How the effects of childhood bullying impact people during adulthood

While some professions reward bullying behaviour in many results-oriented workplaces, people who have been bullied in childhood often continue to struggle with the very problems that may have made them a target in the first place.

A reluctance to fight back, for example, is exactly what a bully scans potential victims for, before an attack. In addition to a reluctance to fight back, or at the very least stick up for one’s self, a lack of self-esteem, too much self-doubt, self-deprecation and people-pleasing behaviours are also hallmark signs of a person who’s been bullied in the past. Cliques still form in workplaces, and it can be very obvious when certain people simply aren’t included as part of the crowd. If you’re an outsider, the negative feelings generated about one’s self in these situations, are also factors that may hold a person back.

Learning how to confidently stand alone in adulthood and generate positive feelings about your self, will help improve all your relationships

There is very good news – people who aren’t part of the crowd are being given a very good opportunity to learn how to be themselves fearlessly and stand alone. As noted in an article by Marina Gask, “Actress Jessica Alba was victimised for her buck teeth and Texan accent, multi-award-winning singer-songwriter Ed Sheeran was taunted for being ‘a weird kid’ and having ginger hair. But look at him now.”

Sometimes the very things that keep you outside the crowd may well be the key to success in adulthood – if you can learn how to embrace and accept your whole self, exactly as you are, then it’s far more likely that the world around you will too.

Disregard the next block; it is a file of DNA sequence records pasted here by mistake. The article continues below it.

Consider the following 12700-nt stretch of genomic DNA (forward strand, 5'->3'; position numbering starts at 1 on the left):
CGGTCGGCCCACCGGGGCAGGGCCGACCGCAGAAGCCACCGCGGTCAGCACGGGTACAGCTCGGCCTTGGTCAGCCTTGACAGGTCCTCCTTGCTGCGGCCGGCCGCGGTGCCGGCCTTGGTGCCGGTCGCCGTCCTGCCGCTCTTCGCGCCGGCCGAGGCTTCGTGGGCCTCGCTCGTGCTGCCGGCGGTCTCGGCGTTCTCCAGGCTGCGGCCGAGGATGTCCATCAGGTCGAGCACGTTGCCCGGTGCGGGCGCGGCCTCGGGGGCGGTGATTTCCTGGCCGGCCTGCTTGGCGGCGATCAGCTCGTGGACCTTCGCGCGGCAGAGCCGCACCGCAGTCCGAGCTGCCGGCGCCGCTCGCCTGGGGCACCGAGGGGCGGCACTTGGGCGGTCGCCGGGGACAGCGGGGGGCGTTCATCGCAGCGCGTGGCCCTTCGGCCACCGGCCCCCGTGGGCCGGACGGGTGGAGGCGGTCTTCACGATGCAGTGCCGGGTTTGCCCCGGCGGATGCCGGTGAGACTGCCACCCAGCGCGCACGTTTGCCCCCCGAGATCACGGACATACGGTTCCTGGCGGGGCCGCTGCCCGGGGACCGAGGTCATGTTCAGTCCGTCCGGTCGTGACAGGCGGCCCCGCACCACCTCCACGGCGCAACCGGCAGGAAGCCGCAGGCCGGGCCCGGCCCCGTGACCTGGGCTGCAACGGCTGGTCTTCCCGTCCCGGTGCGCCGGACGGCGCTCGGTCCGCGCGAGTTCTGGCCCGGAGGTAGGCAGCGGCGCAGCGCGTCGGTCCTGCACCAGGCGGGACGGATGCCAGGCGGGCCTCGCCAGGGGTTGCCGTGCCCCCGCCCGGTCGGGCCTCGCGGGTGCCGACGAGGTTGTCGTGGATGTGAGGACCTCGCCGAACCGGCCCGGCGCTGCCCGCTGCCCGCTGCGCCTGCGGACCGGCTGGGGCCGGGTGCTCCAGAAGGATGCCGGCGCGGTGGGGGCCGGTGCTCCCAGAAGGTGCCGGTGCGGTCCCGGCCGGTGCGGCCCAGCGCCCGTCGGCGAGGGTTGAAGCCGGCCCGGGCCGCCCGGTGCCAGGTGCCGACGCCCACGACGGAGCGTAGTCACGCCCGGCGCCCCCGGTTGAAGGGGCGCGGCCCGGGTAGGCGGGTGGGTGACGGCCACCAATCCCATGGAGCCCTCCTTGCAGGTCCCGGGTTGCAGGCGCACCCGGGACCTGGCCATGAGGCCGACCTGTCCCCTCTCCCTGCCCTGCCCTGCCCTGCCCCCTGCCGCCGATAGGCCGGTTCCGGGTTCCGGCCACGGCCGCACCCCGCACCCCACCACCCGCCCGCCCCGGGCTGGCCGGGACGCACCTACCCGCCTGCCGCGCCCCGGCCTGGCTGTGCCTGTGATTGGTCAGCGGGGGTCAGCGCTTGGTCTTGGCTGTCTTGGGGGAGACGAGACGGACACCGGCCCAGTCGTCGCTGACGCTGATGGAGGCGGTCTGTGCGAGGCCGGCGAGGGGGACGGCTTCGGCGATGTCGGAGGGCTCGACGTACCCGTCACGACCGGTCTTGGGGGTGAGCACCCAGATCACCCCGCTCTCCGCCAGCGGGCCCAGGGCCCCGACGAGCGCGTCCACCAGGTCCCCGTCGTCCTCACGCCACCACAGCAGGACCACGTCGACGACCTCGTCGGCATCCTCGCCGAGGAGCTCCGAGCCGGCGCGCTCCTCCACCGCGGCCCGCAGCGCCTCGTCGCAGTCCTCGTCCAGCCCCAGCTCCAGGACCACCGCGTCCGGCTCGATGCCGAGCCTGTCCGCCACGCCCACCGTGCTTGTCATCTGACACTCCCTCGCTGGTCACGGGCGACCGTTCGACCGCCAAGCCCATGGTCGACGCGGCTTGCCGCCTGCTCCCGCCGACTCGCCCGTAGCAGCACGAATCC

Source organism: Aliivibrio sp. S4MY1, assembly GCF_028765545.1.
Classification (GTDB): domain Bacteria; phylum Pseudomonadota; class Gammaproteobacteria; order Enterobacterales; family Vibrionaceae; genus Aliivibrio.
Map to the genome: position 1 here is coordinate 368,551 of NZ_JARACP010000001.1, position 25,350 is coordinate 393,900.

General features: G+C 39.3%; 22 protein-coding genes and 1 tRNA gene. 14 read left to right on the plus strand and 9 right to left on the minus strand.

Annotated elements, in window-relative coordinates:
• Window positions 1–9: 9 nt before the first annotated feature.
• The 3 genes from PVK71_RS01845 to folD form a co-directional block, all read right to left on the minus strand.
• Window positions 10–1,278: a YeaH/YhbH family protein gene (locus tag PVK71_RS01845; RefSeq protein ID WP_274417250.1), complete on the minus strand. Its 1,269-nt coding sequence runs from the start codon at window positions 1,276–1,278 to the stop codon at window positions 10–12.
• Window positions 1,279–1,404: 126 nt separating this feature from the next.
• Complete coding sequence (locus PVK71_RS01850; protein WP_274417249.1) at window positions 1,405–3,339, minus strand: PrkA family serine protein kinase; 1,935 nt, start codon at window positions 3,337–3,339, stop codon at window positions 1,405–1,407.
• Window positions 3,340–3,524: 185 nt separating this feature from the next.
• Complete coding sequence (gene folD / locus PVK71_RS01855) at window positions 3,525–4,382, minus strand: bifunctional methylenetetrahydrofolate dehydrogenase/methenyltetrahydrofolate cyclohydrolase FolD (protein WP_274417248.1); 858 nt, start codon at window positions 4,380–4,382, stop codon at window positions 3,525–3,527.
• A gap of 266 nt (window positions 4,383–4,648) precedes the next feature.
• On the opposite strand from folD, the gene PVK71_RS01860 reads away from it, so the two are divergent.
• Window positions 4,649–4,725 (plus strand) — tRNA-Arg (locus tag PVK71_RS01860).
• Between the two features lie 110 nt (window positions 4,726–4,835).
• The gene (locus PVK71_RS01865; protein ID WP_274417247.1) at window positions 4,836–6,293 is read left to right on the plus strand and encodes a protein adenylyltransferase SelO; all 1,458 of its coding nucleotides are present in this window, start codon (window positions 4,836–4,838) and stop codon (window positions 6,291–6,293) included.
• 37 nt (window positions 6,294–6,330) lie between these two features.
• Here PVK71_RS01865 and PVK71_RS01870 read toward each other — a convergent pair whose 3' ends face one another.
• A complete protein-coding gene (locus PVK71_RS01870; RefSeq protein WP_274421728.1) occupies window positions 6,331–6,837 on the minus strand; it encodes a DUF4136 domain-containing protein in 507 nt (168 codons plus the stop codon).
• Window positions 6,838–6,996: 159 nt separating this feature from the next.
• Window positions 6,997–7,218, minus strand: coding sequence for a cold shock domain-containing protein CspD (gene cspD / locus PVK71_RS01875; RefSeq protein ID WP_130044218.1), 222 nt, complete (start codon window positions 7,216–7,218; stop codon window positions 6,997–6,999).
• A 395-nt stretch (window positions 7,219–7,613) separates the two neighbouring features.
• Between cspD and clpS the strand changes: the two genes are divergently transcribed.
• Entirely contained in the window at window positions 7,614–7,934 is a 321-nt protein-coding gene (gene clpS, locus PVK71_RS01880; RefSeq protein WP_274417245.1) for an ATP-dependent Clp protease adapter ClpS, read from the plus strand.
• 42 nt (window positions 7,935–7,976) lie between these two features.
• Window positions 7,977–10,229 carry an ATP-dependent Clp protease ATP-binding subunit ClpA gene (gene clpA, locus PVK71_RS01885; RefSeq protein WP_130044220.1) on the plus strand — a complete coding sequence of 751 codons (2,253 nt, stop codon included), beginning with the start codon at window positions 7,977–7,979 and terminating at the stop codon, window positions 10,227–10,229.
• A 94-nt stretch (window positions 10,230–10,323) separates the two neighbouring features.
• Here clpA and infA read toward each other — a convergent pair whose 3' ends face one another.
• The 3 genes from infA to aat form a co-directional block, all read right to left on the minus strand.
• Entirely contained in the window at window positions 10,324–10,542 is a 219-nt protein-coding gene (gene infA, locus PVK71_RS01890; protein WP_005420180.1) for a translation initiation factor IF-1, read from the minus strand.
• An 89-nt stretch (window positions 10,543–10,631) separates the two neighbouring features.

We’ve helped countless individuals resolve their issues connected with bullying. If you would like to discuss how we can help, then please do contact us for a confidential chat.

Dr Elena Touroni

Dr Elena Touroni

12 November 2018

"Dr. Elena Touroni is a skilled and experienced Consultant Psychologist with a track record of delivering high-quality services for individuals with all common emotional difficulties and those with a diagnosis of personality disorder. She is experienced in service design and delivery, the management of multi-disciplinary teams, organisational consultancy, and development and delivery of both national and bespoke training to providers in the statutory and non-statutory sector."

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Dr Elena Touroni

Dr. Elena Touroni is a skilled and experienced Consultant Psychologist with a track record of delivering high-quality services for individuals with all common emotional difficulties and those with a diagnosis of personality disorder. She is experienced in service design and delivery, the management of multi-disciplinary teams, organisational consultancy, and development and delivery of both national and bespoke training to providers in the statutory and non-statutory sector.


Having obtained a first degree in Psychology (BSc) at the American College of Greece, she completed her doctoral training at the University of Surrey. Dr. Touroni is highly experienced in the assessment and treatment of depression, anxiety, substance misuse, personality disorder, eating disorders, obsessive compulsive disorder, adjustment disorder and relationship difficulties. She works with both individuals and couples and can offer therapy in English and Greek.


Dr. Touroni has held a variety of clinical and managerial positions including as Head of Service in the NHS. Further she has held academic positions for the University of Surrey and the Institute of Mental Health lecturing on specialist postgraduate Masters and Doctorate programmes.


She is trained in several specialist therapeutic approaches such as schema therapy, dialectical behaviour therapy (DBT), cognitive behavioural therapy (CBT), mindfulness-based approaches and Cognitive Analytic Therapy (CAT). As well as holding a variety of NHS positions, Dr. Touroni is the co-founder of a private practice in Central London that has been a provider of psychological therapy for all common emotional difficulties including personality disorder since 2002. She is the founder and one of two directors of The Chelsea Psychology Clinic.